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Mike Pompeo. Photo: Win McNamee/Getty Images

House Democrats voted to repeal 2001's Authorization for Use of Military Force (AUMF) on Wednesday, which originally gave then-President George W. Bush the power to go to war with al-Qaeda and any related organization after 9/11, and could now justify a new war with Iran, reports Vox.

The big picture: The repeal is in direct response to allegations by Secretary of State Mike Pompeo that Iran has ties to al-Qaeda, according to the New York Times. Bipartisan legislators are nervous that the Trump administration is closing in on war with Iran as tensions with the Gulf nation continue to escalate, says Vox.

  • The repeal is embedded in a $1 trillion funding bill crafted by House Democrats, and is unlikely to move forward in the Republican-led Senate, per Vox.

Context: For the last 18 years, presidents have used the 2001 congressional war authorization to justify military action throughout the Middle East. Three presidents have used the AUMF for dozens of engagements in 14 different countries, per the Huffington Post.

Why it matters: Congress is standing up to President Trump, and making sure he knows that he needs to get Congressional approval if he wants to take military action against Iran. Trump has overridden Congress on numerous occasions with executive orders, and that hasn't sat well with legislators.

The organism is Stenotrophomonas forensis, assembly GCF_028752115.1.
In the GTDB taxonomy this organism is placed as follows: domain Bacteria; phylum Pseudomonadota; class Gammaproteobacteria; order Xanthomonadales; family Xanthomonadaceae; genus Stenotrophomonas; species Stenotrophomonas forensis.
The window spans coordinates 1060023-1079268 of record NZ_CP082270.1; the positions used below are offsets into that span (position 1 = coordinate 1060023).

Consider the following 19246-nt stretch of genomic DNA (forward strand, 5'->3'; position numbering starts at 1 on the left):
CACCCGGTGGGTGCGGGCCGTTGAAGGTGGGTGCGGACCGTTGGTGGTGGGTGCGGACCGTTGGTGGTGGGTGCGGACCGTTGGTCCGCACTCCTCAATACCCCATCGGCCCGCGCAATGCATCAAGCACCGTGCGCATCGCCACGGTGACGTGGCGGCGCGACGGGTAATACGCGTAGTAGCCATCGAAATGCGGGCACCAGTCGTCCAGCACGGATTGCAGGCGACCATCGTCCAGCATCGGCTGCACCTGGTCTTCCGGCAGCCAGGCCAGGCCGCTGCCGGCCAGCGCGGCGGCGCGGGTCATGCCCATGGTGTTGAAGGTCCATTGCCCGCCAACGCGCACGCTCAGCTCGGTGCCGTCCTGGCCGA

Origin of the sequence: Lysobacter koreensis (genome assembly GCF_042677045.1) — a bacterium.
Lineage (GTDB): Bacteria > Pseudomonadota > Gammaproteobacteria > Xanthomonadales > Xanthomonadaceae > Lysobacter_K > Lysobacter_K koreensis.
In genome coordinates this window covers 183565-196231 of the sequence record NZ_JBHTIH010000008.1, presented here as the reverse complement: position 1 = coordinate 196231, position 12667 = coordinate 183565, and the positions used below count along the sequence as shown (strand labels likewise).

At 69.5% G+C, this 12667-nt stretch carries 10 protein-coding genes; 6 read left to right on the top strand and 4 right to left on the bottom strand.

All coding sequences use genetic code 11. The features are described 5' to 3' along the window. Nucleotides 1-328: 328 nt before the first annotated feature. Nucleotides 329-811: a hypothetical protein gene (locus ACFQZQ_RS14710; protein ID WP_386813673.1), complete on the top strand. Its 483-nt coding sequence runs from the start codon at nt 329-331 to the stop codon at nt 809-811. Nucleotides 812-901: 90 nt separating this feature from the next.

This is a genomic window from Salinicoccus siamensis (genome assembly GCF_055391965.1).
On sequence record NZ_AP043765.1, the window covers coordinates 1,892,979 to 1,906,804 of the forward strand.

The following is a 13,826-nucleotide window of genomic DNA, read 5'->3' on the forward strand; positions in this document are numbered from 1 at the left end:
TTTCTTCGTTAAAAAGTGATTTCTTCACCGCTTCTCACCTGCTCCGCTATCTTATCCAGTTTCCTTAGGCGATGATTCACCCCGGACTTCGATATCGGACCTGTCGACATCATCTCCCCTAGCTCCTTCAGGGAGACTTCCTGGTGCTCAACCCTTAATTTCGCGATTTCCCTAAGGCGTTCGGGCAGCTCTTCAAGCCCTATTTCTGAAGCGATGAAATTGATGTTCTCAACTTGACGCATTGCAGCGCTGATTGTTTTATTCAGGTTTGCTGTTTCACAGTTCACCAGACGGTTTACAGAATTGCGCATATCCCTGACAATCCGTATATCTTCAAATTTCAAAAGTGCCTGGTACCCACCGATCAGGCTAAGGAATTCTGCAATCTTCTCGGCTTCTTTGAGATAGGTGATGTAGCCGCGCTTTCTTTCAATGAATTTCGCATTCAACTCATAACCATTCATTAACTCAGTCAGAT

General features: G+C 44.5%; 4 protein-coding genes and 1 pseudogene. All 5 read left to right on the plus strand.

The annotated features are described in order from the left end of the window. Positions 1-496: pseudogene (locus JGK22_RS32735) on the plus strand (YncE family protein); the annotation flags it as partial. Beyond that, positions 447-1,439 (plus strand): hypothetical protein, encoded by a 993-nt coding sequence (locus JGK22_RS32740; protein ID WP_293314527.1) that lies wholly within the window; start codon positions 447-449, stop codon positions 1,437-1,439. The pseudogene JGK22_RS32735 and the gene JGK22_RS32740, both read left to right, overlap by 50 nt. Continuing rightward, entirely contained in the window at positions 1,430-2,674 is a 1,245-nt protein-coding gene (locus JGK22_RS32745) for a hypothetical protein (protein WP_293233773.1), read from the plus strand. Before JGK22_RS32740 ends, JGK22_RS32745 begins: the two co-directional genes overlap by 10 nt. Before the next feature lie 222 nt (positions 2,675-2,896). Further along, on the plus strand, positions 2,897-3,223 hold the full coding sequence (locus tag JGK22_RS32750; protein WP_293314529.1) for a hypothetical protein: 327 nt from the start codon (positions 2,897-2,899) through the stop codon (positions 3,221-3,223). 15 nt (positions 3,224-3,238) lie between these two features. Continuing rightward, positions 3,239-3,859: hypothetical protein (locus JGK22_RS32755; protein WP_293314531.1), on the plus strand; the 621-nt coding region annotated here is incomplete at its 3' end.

Go deeper: Trump to send 1,000 troops to Middle East as Iran tensions escalate

Go deeper

Updated 2 hours ago - Politics & Policy

Coronavirus dashboard

Illustration: Sarah Grillo/Axios

  1. Health: Ipsos poll: COVID trick-or-treat.
  2. World: Greece tightens coronavirus restrictions as Europe cases spike.
  3. Economy: Conference Board predicts economy won’t fully recover until late 2021.
  4. Education: Surge threatens to shut classrooms down again.
  5. Technology: Fully at-home rapid COVID test to move forward.
  6. Travel: CDC replaces COVID-19 cruise ban with less restrictive "conditional sailing order."

Trump's legacy is shaped by his narrow interests

Illustration: Annelise Capossela/Axios

President Trump's policy legacy is as much defined by what he's ignored as by what he's involved himself in.

The big picture: Over the past four years, Trump has interested himself in only a slim slice of the government he leads. Outside of trade, immigration, a personal war against the "Deep State" and the hot foreign policy issue of the moment, Trump has left many of his Cabinet secretaries to work without interruption, let alone direction.

Bryan Walsh, author of Future
5 hours ago - Technology

AI and automation are creating a hybrid workforce

Illustration: Annelise Capossela/Axios

AI and automation are receiving a boost during the coronavirus pandemic that in the short term is creating a new hybrid workforce rather than destroying jobs outright.

The big picture: While the forces of automation and AI will eliminate some jobs and create some new ones, the vast majority will remain but be dramatically changed. The challenge for employers will be ensuring workforces are ready for the effects of technology.